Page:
Following another drop in bond markets that caused the Bank of England to vow a “significant” reaction to stabilize the economy, the International Monetary Fund publicly criticized Britain’s new economic plan on Tuesday.
Pressure mounted on new Finance Minister Kwasi Kwarteng to reconsider his proposal, which sparked financial market upheaval, as top economists, investors, and CEOs warned that the plan would only restore investor confidence if it was cancelled.
New British Prime Minister Liz Truss of the Conservative Party came into office on Sept. 6 saying she wanted to snap the economy out of years of stagnant growth with deep tax cuts and deregulation.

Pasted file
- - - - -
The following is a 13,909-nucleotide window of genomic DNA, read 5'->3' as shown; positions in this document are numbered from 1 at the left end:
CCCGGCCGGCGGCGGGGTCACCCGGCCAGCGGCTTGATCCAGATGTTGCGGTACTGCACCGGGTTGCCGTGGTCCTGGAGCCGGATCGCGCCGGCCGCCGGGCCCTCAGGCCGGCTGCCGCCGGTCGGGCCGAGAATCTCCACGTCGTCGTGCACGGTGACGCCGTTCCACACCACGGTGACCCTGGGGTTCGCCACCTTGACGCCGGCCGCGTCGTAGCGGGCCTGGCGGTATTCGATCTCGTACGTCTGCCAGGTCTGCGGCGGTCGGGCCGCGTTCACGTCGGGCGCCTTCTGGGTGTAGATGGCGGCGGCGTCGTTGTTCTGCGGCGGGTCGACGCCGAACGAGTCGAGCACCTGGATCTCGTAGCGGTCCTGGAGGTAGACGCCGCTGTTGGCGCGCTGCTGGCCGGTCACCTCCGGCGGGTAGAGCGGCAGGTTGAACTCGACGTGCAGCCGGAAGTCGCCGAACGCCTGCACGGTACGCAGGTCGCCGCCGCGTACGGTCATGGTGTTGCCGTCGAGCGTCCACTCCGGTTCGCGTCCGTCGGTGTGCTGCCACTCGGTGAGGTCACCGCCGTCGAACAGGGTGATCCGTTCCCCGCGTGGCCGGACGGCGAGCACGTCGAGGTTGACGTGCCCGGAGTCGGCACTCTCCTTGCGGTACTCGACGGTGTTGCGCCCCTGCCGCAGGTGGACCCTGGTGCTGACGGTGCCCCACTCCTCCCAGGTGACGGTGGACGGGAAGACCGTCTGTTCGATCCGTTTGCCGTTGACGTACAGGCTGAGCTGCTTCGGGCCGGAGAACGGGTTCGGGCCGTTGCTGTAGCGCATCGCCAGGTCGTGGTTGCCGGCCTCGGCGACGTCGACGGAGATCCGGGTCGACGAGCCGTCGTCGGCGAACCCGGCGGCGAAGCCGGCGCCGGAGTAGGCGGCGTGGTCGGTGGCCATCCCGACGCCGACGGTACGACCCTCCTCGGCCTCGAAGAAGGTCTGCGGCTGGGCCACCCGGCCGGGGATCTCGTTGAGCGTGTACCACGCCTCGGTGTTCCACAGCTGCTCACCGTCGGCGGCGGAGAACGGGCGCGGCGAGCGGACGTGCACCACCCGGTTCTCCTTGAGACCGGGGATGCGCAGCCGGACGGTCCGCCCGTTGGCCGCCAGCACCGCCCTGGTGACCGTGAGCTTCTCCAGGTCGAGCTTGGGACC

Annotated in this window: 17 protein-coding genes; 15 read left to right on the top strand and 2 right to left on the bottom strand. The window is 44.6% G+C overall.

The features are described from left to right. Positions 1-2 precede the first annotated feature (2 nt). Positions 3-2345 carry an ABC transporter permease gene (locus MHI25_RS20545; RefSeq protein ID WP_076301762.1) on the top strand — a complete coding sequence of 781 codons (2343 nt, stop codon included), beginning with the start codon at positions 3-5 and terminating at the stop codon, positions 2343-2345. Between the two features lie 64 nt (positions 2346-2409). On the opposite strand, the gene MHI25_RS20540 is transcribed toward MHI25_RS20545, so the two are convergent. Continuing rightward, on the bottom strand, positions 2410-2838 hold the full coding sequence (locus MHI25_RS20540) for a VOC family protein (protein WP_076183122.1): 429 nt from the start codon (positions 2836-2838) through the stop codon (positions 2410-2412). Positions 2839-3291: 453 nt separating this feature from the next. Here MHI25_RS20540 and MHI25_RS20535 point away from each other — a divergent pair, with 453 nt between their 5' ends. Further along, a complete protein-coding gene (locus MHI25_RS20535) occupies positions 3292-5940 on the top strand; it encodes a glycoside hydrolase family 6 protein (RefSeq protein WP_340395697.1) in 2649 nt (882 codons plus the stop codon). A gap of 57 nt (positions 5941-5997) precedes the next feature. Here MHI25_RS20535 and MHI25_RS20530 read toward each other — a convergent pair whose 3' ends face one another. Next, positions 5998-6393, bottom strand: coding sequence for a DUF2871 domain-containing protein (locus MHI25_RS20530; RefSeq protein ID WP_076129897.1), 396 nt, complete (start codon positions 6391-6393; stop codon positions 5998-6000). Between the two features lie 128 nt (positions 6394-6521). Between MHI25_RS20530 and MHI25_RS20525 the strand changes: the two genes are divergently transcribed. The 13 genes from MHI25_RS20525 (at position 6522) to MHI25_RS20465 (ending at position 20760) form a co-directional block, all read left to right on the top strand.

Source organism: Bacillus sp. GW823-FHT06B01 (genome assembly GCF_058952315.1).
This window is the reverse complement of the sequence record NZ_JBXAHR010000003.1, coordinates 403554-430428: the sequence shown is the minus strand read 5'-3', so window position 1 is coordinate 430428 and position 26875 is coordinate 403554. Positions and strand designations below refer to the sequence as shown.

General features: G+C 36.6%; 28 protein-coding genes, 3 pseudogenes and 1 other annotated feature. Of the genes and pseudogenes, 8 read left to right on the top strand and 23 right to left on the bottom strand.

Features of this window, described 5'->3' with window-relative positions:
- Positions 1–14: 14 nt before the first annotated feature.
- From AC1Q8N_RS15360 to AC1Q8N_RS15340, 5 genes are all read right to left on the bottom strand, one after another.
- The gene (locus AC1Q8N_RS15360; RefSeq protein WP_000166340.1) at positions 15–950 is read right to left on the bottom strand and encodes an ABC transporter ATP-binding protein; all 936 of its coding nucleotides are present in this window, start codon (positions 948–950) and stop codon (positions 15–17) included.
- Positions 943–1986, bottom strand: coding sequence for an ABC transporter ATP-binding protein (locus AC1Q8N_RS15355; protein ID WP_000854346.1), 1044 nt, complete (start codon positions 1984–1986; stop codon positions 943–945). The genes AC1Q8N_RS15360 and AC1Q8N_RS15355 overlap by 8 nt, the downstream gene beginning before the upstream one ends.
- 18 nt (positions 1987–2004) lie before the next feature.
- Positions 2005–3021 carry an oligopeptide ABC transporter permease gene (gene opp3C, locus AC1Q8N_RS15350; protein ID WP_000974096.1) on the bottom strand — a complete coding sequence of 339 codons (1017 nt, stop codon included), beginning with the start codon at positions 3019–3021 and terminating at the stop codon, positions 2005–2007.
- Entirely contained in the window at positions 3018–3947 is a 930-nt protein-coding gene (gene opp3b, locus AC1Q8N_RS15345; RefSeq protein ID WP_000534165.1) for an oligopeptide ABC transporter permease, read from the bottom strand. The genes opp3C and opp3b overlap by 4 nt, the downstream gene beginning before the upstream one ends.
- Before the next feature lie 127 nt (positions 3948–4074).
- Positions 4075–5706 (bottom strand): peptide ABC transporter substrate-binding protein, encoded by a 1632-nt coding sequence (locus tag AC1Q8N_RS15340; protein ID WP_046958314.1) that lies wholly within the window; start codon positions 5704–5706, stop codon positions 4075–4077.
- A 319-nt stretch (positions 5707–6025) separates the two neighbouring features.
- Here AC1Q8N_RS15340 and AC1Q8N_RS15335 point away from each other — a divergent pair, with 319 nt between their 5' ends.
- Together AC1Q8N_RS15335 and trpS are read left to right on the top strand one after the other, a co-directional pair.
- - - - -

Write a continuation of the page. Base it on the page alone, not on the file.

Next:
Kwarteng’s plan, designed to support households and businesses with energy bills while doubling the long-run rate of economic growth. It requires an additional 72 billion pounds ($77.17 billion) in government debt issuance in this fiscal year alone, shocking investors, sending the costs of such borrowing even higher.
The IMF holds symbolic importance in British politics: its bailout of Britain in 1976 following a balance-of-payments crisis had long been regarded as a low point of modern British economic history.